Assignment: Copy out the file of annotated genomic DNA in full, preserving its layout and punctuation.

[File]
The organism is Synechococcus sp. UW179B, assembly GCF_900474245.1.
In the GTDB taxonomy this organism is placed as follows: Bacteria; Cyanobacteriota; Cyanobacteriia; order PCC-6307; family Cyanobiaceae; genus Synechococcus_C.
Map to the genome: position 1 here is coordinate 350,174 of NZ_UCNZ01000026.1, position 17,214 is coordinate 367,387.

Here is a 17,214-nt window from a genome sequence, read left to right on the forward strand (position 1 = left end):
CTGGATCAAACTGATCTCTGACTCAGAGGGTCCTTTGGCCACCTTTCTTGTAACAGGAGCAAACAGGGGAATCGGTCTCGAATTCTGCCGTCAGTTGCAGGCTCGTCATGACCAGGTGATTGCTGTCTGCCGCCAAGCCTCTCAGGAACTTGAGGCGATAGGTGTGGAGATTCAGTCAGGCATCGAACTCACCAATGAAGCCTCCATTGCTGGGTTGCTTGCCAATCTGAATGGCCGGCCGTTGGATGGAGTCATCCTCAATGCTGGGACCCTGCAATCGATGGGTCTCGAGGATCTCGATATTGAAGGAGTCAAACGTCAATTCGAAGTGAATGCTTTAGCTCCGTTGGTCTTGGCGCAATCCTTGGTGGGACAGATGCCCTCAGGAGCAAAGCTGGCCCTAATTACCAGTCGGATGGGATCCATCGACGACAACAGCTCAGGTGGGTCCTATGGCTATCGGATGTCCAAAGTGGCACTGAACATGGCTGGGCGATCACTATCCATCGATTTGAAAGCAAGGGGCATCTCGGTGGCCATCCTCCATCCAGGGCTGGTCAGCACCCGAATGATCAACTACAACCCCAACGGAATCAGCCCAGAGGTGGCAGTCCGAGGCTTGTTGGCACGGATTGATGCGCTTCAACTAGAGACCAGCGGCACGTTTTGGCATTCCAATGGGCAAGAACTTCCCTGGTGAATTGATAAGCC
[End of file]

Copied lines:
The organism is Synechococcus sp. UW179B, assembly GCF_900474245.1.
In the GTDB taxonomy this organism is placed as follows: Bacteria; Cyanobacteriota; Cyanobacteriia; order PCC-6307; family Cyanobiaceae; genus Synechococcus_C.
Map to the genome: position 1 here is coordinate 350,174 of NZ_UCNZ01000026.1, position 17,214 is coordinate 367,387.

Here is a 17,214-nt window from a genome sequence, read left to right on the forward strand (position 1 = left end):
CTGGATCAAACTGATCTCTGACTCAGAGGGTCCTTTGGCCACCTTTCTTGTAACAGGAGCAAACAGGGGAATCGGTCTCGAATTCTGCCGTCAGTTGCAGGCTCGTCATGACCAGGTGATTGCTGTCTGCCGCCAAGCCTCTCAGGAACTTGAGGCGATAGGTGTGGAGATTCAGTCAGGCATCGAACTCACCAATGAAGCCTCCATTGCTGGGTTGCTTGCCAATCTGAATGGCCGGCCGTTGGATGGAGTCATCCTCAATGCTGGGACCCTGCAATCGATGGGTCTCGAGGATCTCGATATTGAAGGAGTCAAACGTCAATTCGAAGTGAATGCTTTAGCTCCGTTGGTCTTGGCGCAATCCTTGGTGGGACAGATGCCCTCAGGAGCAAAGCTGGCCCTAATTACCAGTCGGATGGGATCCATCGACGACAACAGCTCAGGTGGGTCCTATGGCTATCGGATGTCCAAAGTGGCACTGAACATGGCTGGGCGATCACTATCCATCGATTTGAAAGCAAGGGGCATCTCGGTGGCCATCCTCCATCCAGGGCTGGTCAGCACCCGAATGATCAACTACAACCCCAACGGAATCAGCCCAGAGGTGGCAGTCCGAGGCTTGTTGGCACGGATTGATGCGCTTCAACTAGAGACCAGCGGCACGTTTTGGCATTCCAATGGGCAAGAACTTCCCTGGTGAATTGATAAGCC